When the first tremors were felt last month in Nepal, nobody would have thought that they were living through the strongest earthquake to hit the country in almost eighty years. What followed was a tragic horror story of destruction, death and harrowing images, further exacerbated not only by the poorly prepared nation but by the many strong aftershocks felt thereon. Estimates range from between 7.8 to 8.1 on the Richter scale, but what can cast no doubt is that this is the most devastating event to have struck a country that was previously not short of problems. Already known for its dysfunctional political system, poverty and corruption, it is as if nature set out to stretch the limits of Nepali resilience to the adverse.
Over 8,500 deaths and 19,000 injuries have been the gruesome statistics of a seism that has to this date displaced over half a million people and destroyed over eighty percent of the infrastructure. This was however not without warning, as seismologists had previously commented on the lack of resistant infrastructure that the country possessed and the lack of scrutiny with which buildings were erected. The 1934 earthquake was of a bigger magnitude yes, but the quantity of buildings were less, of fewer stories, the population was smaller and of minor density.
International aid poured in within hours of the tragedy, international organisations from the United Nations to the Red Cross and countries from around the globe rushed to show their support and solidarity – at times too overwhelmingly, for it seemed again as if Nepal’s bureaucratic woes were going to prevent a rescue effort of effective proportions to be appropriately carried out. Pictures appeared of stockpiled aid and packed runways, news emerged of planes filled with aid returning as they had left their respective nations and the anger and confusion grew substantially across the Nepali public and a number of international media. But things must be delineated clearly once they are seen from the larger scope. Many were the organisations that attempted to individually distribute the aid with no regard towards equity, both in light of a self-devised plan of action and a lack of trust in the government’s capability and its previously witnessed modus operandi.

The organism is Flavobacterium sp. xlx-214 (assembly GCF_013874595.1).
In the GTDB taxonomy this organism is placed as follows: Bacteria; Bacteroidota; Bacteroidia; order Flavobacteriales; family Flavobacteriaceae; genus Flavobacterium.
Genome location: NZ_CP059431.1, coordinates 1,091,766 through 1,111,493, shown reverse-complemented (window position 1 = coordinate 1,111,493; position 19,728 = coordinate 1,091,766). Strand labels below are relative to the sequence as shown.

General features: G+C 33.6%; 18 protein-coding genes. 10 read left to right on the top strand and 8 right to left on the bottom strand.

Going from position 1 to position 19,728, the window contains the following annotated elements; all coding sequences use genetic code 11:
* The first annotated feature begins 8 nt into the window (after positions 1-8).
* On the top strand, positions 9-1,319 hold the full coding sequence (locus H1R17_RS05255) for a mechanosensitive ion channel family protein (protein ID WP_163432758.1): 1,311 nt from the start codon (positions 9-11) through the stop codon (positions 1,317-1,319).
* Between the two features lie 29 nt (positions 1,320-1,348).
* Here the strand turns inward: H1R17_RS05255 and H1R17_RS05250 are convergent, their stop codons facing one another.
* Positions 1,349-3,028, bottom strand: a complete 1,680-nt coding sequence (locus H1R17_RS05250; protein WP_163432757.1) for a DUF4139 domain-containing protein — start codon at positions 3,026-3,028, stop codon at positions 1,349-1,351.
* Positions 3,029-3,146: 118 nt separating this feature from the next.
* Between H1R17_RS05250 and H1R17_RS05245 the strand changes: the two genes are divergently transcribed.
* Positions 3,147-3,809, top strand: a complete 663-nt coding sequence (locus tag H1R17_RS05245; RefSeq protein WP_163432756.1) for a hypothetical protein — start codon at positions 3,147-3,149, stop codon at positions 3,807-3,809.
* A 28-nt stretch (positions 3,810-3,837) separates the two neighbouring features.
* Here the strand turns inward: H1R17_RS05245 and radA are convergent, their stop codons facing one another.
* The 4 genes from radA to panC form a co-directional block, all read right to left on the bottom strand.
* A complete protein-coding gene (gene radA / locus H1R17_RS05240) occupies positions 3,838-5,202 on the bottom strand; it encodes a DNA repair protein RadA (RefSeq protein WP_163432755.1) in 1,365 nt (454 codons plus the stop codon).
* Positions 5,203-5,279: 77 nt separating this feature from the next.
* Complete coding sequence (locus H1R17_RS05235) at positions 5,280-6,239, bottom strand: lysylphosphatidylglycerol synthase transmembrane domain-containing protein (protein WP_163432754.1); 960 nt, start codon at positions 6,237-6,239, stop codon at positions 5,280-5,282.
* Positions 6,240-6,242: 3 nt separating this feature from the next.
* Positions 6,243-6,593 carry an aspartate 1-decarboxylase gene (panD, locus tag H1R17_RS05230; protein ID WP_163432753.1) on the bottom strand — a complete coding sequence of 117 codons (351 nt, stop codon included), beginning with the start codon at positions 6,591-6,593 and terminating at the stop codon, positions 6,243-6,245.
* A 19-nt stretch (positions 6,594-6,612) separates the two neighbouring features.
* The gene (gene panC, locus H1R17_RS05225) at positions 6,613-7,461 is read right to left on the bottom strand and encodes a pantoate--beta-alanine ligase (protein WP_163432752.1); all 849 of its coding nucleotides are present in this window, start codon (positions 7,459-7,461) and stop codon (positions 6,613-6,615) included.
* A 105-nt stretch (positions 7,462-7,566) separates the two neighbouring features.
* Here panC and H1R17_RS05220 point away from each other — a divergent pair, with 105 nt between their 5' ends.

They wouldn’t be to blame for their scepticism: Nepal grabs the 126th spot of the latest Transparency International Report out of 174 nations, something that speaks for its governmental integrity and effectiveness. However, slowly the realisation of there having to be an impartially centralised system of distributions surfaced, one that would consider the needs of the entire population as opposed to that of those in mere sight, a task that little by little has been overseen by the local district authorities.
The effort is to this day continuous, but the funds gathered are yet to meet the targeted goal set by the estimates of the United Nations, who called for 423 million dollars to be provided in order to grant a basic set of amenities for individuals who are currently living in camping tents or and makeshift huts. Currently just over 92 million dollars have been raised, a fifth of the needed capital. Distributing the aid continues to be a challenge, especially in the logistical aspect, given that the earthquake severely damaged many of the roads that were at times the only ways to pass aid onto certain villages.
Landslides and aftershocks have left many cars trapped midway and the breakdown of telecommunications has made it challenging to establish contact with villages. Despite this the effort continues and will keep on doing so. Nepal stands before a challenging chapter of its illustrious history, with the worst possibly yet to come due to the monsoonal torrential rains that may affect people’s shelter and the propagation of diseases.
The nation has lost much: scores of people, homes, iconic world heritage sights, crops, businesses, roads and infrastructure. But it hasn’t lost the will to live, a trait characteristic of the Nepali DNA. Few countries are as unprepared to withstand but as willing to endure. They say hope is the last thing someone loses. Nepal never lost it before and if they haven’t now, they never will.